Finding a piece that will fit the available cracks and fissures is paramount, but generally speaking a larger piece of gear will be stronger than a smaller piece of gear. (Think #2 cam versus micronut.) For active pro, pay attention to “overcamming” and “undercamming.” Overcamming is when a cam is placed tightly, meaning the lobes are squeezed past their ideal point. While an overcammed piece will hold, it can be difficult to remove. Undercamming is when a cam is placed loosely, meaning the lobes aren’t squeezed tight enough to their strongest holding point. The danger here is that an undercammed piece could easily come out of its placement and not hold a fall. That means if you have to choose between an overcammed or undercammed piece of pro, go with overcammed.
Type: Passive in Constrictions.
Active protection is designed to fit into parallel-sided cracks, while passive protection needs a constriction to be most effective. That means a nut should slot downward into a constriction, or a narrower part of the crack. When you’re in a good stance to place a piece, really examine the crack, looking up and down from eye level, and often you’ll find mini constrictions that you might not see at first. They might be a foot higher than where you’re looking, or at your waist. Keep in mind that active protection is also more reliable when placed with a tighter constriction directly below it as well.
Angle: Orient in the Direction of Loading.
The piece should be placed so it protects a fall, which puts the direction of loading primarily downward. That means when properly placed, the piece should be pointing mostly down and slightly outward. The latter helps it not “walk,” or move out of its placement, as you keep climbing up and the rope gently jostles the piece. Once you place a piece, give it a sharp tug in the direction of a fall, making sure it stays in place. If it pops out or moves a lot, place it somewhere else or find another piece.
Removal: Easy to Take Out.
When you place a piece, think about how difficult it might be to remove it. That means not shoving a cam so deep into a crack that the follower can’t reach the thumb loop, or hammering a nut into a constriction so it’s welded in place. Your placement should be solid, but not impossible to clean.
Surface Area: Maximize Area of Contact Between the Gear and the Rock.
Sometimes your piece must sit near the flared opening of a crack, or in coarse granite, one cam lobe might be barely touching a large crystal. To maximize the surface area, fiddle with the gear by sliding it in, up, or down just a little further until there’s as much metal on rock as possible. These micro-adjustments could make all the difference.
“The keys to getting a cam out quickly are usually timing, the way you squeeze the trigger, and figuring out how the cam entered the crack. To release the cam, the idea is to use two fingers to hold the trigger bar and cam still, while you apply pressure with the thumb to push the stem deeper into the crack. As soon as the lobes release from the rock, then—and only then—do you pull out with the two fingers. Then you can move it to the widest part of the crack to remove it.”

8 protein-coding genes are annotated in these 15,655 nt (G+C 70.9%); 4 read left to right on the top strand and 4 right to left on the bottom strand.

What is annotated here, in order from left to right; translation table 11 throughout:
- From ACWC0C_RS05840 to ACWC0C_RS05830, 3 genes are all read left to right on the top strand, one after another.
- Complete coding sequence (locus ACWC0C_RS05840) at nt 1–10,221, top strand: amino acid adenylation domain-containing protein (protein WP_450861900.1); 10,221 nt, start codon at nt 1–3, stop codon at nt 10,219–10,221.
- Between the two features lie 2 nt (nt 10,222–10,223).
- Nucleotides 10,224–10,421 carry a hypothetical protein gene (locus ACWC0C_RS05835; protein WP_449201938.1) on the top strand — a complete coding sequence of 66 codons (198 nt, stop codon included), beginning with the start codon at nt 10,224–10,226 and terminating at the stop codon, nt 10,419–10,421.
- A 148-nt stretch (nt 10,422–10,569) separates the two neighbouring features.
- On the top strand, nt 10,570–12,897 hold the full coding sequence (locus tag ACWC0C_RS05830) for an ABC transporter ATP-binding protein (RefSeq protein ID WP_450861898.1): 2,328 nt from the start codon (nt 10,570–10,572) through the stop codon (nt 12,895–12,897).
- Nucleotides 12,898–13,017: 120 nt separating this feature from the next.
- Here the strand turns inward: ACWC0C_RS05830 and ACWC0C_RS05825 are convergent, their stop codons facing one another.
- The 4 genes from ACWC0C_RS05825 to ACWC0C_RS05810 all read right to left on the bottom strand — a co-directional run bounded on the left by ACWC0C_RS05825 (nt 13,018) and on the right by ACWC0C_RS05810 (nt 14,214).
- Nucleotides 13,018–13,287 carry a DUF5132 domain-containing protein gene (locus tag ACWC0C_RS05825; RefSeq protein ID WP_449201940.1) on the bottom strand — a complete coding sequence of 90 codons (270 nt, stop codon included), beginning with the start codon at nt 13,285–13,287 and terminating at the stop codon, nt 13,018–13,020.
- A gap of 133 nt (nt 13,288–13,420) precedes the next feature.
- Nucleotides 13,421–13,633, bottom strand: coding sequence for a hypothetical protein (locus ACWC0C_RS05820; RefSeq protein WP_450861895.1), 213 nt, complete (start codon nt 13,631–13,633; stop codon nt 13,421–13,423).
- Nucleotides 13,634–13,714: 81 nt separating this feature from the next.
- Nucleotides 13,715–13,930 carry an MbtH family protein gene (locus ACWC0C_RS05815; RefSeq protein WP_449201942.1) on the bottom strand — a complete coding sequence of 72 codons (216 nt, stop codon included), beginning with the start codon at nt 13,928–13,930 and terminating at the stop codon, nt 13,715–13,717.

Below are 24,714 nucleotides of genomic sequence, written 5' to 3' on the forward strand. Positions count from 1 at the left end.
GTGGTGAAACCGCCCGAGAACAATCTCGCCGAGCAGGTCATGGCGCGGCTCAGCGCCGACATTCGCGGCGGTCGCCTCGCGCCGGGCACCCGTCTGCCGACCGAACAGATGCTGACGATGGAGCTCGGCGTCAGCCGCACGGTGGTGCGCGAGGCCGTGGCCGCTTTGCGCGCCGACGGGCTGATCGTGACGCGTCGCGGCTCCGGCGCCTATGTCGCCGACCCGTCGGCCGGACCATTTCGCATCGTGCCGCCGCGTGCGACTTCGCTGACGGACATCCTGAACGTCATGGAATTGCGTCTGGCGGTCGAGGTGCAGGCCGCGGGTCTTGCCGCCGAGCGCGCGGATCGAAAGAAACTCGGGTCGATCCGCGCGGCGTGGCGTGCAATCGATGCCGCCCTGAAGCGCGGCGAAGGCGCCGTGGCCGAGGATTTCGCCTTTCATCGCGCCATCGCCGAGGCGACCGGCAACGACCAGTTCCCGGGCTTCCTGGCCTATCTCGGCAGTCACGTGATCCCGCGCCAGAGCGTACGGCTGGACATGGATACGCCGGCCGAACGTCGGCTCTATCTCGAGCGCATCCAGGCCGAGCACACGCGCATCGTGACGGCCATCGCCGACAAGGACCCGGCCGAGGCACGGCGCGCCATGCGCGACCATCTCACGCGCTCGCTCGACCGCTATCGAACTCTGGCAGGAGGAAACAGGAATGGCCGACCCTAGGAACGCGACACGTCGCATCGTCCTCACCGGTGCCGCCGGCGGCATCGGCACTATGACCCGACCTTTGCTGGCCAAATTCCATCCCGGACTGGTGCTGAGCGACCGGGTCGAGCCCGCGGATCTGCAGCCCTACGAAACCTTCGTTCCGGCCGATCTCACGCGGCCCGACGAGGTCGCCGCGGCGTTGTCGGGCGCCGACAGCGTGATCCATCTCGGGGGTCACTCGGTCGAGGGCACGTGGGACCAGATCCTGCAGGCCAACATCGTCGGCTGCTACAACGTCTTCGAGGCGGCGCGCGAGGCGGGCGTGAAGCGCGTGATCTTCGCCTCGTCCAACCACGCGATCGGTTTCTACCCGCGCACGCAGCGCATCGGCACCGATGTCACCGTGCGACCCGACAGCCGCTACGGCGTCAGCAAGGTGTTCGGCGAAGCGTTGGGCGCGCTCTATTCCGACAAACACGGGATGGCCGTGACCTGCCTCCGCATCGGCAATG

—Tim Emmett
“How the gear is placed has a bigger impact on the ease of removability than the skill of the climber cleaning the pitch. The main principle is pull up hard on stoppers, and pull cams in the direction where the crack gets bigger. The most common way cams get stuck is when the climber pulls the trigger and pushes the lobes into a smaller area in the crack.”
—Paul Rachele
“Nothing can replace practice and experience. Always look at the cam placement before attempting to take it out. Never yank on cams, always be gentle. Use the nut tool to push the cam lobes in to get some movement. If the cam moves at all, it’s not stuck.”
—Miranda Oakley
how to get ready for your first trad lead
  • Get comfortable leading sport climbs. This will build confidence and a good “lead head,” meaning your ability to deal with fear and the mental challenge of climbing above gear.
  • Memorize the ROCK STARS acronym, and read up on how to place gear using educational books and reliable internet sources.
  • Practice by placing gear at the base of a crag, and then get a more experienced trad climber to rate your placements and discuss why each piece is good or bad.
  • Follow a multi-pitch route to see how the leader places gear, inspecting the placement as you take it out. If you have time, try to re-place it in the same spot the leader did.
  • Have a more experienced friend lead a trad climb and leave the gear in, then you can lead the route on their pre-placed gear.
  • Toprope single pitches and place as much gear as possible on each pitch. Practice finding good stances to place from and placing gear quickly. Bounce-test cams by clipping them directly to your belay loop and dropping your weight onto the cam. (While on toprope belay of course!)
  • Do the same as #6, but use a second rope to tie into the sharp end, also known as mock-leading. Place pieces and clip them with the lead rope, just make sure that your belayer is belaying you on toprope.
  • “You’re ready when you feel ready. No one else can tell you when. Start on climbs you would feel comfortable free soloing so that your movement skills are your primary protection and the gear is literally just a backup. The more experience you get, the further you can push your limits.” —Miranda Oakley
  • Try bouldering by yourself.
  • “Don’t bite off more than you can chew. Live by this maxim: You can challenge your ability to place gear or your movement, but never both on the same climb.” —Paul Rachele